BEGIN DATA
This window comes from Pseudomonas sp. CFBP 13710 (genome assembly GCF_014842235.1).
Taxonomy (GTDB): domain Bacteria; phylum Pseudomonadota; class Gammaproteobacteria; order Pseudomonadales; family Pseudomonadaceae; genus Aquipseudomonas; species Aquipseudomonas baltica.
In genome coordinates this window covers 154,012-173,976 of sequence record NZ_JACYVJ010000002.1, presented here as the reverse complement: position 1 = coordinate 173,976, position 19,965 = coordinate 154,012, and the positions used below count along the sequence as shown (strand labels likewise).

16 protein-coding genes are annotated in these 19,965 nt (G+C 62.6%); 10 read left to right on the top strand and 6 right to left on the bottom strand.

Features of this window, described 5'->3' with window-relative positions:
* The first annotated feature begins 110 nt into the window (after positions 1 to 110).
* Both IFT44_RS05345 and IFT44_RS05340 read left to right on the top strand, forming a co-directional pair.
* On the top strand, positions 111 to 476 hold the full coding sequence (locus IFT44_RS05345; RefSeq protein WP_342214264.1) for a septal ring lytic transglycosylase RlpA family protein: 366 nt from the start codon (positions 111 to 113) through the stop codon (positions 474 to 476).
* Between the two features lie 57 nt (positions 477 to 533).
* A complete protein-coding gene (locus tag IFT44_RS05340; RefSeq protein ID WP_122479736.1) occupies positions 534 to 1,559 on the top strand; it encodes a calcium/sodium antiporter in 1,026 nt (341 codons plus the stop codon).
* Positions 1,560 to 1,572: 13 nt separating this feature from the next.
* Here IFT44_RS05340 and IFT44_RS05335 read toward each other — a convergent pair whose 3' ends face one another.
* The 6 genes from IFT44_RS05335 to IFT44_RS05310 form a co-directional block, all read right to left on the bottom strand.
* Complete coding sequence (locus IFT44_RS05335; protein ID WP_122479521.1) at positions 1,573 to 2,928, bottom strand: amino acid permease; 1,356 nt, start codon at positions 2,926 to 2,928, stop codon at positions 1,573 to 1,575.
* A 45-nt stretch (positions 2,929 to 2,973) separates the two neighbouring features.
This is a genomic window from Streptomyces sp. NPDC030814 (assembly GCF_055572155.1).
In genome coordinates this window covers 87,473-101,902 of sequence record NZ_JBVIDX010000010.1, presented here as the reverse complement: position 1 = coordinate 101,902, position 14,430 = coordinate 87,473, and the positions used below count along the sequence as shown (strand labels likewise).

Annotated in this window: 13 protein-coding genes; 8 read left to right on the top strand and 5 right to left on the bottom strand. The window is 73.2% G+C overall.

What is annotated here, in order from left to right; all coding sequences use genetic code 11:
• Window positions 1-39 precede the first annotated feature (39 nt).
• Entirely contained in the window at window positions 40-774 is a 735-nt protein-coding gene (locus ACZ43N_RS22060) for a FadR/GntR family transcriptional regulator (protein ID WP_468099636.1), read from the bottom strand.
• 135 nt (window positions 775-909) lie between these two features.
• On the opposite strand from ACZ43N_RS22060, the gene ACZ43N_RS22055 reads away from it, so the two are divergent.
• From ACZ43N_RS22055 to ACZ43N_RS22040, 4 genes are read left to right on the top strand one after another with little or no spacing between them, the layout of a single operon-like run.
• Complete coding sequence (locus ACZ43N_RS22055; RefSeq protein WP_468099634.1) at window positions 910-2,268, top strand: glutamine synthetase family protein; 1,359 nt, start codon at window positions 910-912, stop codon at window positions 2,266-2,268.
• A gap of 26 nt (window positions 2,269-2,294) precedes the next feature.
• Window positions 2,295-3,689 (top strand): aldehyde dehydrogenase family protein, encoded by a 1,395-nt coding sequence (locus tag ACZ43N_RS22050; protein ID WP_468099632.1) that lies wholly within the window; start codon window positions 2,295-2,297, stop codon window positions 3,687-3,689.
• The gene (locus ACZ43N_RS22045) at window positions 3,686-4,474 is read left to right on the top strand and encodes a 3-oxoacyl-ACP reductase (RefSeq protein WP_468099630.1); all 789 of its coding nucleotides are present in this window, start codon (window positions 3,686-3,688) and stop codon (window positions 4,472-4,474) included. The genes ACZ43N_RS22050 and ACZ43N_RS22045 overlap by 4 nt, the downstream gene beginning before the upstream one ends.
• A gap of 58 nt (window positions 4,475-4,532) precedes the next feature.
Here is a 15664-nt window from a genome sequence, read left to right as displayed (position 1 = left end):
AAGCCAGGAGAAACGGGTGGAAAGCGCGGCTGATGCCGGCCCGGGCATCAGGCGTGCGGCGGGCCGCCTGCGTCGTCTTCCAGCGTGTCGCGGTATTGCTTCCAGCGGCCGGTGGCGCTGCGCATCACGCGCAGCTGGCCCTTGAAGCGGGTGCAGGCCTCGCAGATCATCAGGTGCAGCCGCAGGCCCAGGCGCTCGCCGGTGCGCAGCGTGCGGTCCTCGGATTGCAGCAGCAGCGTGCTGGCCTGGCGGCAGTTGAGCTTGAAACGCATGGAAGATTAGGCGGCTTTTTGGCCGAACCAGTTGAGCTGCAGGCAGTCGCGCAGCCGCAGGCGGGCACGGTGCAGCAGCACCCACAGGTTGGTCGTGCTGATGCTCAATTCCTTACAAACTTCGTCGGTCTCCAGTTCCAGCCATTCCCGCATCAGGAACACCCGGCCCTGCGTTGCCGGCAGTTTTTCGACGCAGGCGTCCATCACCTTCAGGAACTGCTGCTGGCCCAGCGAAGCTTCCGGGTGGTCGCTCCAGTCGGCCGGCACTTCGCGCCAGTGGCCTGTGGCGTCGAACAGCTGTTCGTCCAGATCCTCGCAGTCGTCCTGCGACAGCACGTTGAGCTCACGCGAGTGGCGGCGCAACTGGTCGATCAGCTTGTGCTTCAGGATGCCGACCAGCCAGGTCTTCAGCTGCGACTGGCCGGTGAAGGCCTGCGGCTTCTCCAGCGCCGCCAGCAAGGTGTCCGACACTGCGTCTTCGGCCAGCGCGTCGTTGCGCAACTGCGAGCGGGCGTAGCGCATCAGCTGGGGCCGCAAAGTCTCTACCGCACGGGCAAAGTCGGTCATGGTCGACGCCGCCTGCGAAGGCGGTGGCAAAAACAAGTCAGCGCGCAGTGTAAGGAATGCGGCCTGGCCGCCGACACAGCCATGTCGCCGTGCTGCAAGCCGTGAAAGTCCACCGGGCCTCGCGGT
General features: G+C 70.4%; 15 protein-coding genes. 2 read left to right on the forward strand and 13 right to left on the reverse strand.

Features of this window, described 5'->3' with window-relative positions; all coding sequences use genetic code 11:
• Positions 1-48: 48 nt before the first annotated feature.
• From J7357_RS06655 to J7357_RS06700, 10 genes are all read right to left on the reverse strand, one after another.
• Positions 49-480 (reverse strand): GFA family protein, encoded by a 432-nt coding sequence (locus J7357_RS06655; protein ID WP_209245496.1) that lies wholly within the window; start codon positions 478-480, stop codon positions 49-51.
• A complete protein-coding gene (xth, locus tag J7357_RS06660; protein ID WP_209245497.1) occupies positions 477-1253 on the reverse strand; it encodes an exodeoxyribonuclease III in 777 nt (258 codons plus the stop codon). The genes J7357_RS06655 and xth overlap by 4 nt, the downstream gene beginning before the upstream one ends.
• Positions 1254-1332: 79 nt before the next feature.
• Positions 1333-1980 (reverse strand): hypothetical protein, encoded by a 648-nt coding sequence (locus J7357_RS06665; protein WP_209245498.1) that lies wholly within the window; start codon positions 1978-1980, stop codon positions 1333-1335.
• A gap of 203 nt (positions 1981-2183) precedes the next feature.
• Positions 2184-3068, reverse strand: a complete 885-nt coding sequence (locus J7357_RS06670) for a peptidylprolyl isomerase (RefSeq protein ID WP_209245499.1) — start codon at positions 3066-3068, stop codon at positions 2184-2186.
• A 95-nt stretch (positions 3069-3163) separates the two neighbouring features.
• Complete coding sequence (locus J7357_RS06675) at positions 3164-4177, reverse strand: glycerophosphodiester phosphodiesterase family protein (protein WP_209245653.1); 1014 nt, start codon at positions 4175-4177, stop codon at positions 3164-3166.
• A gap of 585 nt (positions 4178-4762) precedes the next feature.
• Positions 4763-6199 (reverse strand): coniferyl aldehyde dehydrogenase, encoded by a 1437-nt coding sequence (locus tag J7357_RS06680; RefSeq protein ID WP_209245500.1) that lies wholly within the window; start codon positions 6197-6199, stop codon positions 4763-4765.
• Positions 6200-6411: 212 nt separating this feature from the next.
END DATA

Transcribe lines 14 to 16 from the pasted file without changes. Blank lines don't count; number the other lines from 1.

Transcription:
* Complete coding sequence (locus IFT44_RS05335; protein ID WP_122479521.1) at positions 1,573 to 2,928, bottom strand: amino acid permease; 1,356 nt, start codon at positions 2,926 to 2,928, stop codon at positions 1,573 to 1,575.
* A 45-nt stretch (positions 2,929 to 2,973) separates the two neighbouring features.
This is a genomic window from Streptomyces sp. NPDC030814 (assembly GCF_055572155.1).